But you are absolutely right about the attempt to hide history. Ludicrous at best, foolish at worst.

    • Ah Ireti, I see your point. But Chiewetel should count as Nigeria, at the end of the day it is the highest quality Nigerian centric movie ever made with such a large budget. Something we should be proud of. Something we should show.

    • thomas Crown on said:

      ireti ,

      i still hunger for your lips …………….my heart beats wildly every time i see your sexy eyes and hear your sexy voice

  10. Ayotunde on said:

    I am so happy u open up about not reading the book yet, i will gist u small about it, it’s fact and fiction, Ngozi bluntly mention d names of still living past Nigerian leaders, i agree with not releasing Hoays to cinemas, definitely not at this time, we need peace as priority, i hope pleasant things, i don’t judge the universe.

  11. Read d book…stirred something in me though…was waiting 4 d movie…almost wnt 4 d premier in Ibadan. the movie like everyother movie would be on d internet,in ds jet age who does’nt know or know someone who can use d internet?our Gov shld focus on D important tins,I kinda get wr dey r goin wt d ban…buh Come on…we wld still see it.

  12. I was mad when i heard about the ‘censorship’. So the NFVCB suddenly woke up after centuries of sex-laden movies in the industry? I don’t support sex-laced movies but that must be the lamest excuse to give. Ofcourse the Govt’s finger prints are all over it. Same with the removal of history from the education curriculum, same with the misinformation of kids through the distribution of a book ‘about Nigeria’ in Govt schools(in the F.C.T) that alters the stories of the civil war & some others. Etc etc.
    I won’t see the movie because i have read the book in all its leather bound-heartbreaking-finished-wood-smelling glory, hmm!
    Wouldnt wanna spoil that euphoric memory, i’m even scared of reading it a second time.
    Fine article Ofili!

    P.S: “He who controls the past, controls the future” -George Orwell [or so, can’t remember].

  13. And to even think that one of the officers at the censor board even traveled abroad to watch the premiering of the same movie..
    It’s sad! Why not let the children watch their own history, let them know that violence is not the answer.

  14. Sadly we actually need to watch HOAYS and hear more stories about the war, people who do not learn from their past mistakes are condemned to repeat it but how will we learn from them if we don’t know what they are?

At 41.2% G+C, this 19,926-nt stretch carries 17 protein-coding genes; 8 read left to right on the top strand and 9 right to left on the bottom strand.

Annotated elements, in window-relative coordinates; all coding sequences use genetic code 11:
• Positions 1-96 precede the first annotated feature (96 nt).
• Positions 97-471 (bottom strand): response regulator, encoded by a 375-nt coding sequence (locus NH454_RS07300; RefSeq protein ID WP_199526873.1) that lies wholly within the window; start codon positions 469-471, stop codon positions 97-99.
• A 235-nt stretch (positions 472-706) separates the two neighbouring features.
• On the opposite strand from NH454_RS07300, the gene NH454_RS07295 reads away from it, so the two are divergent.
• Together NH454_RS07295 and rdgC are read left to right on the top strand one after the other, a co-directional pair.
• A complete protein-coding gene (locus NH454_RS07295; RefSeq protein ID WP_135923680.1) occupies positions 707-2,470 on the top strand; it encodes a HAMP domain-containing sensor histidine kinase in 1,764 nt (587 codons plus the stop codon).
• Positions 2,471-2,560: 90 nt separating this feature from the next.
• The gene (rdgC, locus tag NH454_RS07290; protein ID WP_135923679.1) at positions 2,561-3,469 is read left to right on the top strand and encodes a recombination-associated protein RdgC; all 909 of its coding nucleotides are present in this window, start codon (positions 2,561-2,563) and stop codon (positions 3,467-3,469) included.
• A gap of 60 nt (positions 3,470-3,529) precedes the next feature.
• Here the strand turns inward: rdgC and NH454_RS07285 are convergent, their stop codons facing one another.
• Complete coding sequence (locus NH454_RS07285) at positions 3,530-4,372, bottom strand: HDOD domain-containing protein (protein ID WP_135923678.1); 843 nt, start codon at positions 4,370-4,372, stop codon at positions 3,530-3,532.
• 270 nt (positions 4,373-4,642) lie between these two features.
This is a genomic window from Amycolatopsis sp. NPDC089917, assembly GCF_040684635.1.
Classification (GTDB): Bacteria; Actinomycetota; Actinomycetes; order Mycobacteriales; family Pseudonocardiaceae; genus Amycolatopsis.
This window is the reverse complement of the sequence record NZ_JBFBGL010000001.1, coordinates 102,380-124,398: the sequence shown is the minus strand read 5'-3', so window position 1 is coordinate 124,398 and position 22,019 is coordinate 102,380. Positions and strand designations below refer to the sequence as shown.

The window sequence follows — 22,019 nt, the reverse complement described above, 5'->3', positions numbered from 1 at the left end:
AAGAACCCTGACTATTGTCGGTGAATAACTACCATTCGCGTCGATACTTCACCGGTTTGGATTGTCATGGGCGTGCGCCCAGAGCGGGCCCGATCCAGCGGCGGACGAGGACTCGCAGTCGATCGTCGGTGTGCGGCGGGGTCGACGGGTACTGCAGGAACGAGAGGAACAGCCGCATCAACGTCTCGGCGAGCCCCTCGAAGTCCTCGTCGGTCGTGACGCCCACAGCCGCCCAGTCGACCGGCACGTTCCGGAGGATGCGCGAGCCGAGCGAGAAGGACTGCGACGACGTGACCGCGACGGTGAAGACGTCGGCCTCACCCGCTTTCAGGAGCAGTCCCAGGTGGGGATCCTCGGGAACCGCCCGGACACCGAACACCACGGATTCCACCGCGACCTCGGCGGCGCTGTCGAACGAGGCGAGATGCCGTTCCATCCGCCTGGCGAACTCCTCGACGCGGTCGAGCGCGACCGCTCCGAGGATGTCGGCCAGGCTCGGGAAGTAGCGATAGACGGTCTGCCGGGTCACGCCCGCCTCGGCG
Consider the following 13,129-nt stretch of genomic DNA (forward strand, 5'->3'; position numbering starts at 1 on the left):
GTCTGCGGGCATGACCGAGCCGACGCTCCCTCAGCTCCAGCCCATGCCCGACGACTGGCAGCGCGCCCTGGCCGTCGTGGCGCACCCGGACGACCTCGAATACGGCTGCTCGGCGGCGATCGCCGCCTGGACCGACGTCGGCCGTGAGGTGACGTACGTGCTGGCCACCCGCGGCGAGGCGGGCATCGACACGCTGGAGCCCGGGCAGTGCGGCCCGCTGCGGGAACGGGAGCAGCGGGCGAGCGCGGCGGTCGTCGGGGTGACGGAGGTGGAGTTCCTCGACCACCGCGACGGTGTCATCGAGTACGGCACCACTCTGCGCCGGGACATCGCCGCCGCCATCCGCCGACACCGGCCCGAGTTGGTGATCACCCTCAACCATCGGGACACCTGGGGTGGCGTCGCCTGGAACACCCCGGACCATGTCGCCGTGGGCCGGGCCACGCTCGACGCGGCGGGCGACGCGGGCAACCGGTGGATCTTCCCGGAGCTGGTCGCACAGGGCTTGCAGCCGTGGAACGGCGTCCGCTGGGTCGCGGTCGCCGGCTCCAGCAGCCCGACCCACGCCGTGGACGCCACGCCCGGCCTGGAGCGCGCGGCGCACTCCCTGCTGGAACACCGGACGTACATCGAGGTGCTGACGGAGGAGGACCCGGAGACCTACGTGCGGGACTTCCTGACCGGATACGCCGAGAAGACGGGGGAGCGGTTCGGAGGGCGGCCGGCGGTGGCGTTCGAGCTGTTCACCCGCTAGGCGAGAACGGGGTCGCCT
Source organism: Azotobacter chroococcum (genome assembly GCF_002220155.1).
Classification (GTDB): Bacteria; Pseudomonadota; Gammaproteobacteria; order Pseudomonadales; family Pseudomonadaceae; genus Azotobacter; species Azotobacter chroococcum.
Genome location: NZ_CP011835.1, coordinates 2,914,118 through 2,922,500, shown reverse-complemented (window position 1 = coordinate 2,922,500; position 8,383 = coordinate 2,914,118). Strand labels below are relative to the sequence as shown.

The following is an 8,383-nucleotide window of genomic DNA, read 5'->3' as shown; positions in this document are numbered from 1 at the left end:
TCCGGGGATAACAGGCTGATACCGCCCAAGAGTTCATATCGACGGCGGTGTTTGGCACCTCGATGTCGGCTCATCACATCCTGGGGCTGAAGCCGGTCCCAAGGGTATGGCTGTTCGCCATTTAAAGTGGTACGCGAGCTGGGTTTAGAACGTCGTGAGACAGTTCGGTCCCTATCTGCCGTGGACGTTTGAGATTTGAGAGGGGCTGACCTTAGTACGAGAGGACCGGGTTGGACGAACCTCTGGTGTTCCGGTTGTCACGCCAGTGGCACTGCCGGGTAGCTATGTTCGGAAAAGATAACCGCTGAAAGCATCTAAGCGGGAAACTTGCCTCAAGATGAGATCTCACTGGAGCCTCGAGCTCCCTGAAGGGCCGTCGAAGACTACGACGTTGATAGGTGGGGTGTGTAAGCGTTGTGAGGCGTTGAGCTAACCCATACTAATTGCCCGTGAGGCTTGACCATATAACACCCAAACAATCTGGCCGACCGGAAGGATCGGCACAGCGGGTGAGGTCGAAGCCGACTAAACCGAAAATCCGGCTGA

15. Kenechukwu Odera Nkwontah on said:

    At first i had a strong notion that the National Censors Board didnt allow the release of the video because brown envolope that didn’t get to them but learning that this film wouldn’t make it to cinemas because of the fear or reliving our history has made me so MAD!!!!

    The benefits of pushing this movie out to the Nigerian and International Community makes more sense than hiding it in the closet. It might even put the movie under the Oscar Radar like Hotel Rwanda did or like Timbuktu might do for Mali. Our Government has to learn to embrace our history whether good or bad. The cardinal lesson they should learn from our history is …..” dont replicate the silly mistakes we made in the past”.

  16. marla on said:

    Your only mistake, besides being ‘too lazy’ to ready the book, is thinking that we have had an opportunity to see it in the States. IF it indeed has been released it was without marketing or fan fair

  17. marla on said:

    Your only mistake, besides being ‘too lazy’ to read the book, is thinking that we have had an opportunity to see it in the States. IF it indeed has been released it was without marketing or fan fair. I have been waiting for and asking about the release of this movie for months now. The whole thing is a mystery.

  18. Temi on said:

    I still don’t get why the movie is still been delayed…personally I feel the excuses are flimsy…we will see it eventually

  19. Your post just boiled my blood again. I have waited fruitlessly after I had heard that they will release the movie a week after that official date in April. Silence does not, can not remove the past… The movie and the book only uses the plot of the Nigerian civil war to tell a story.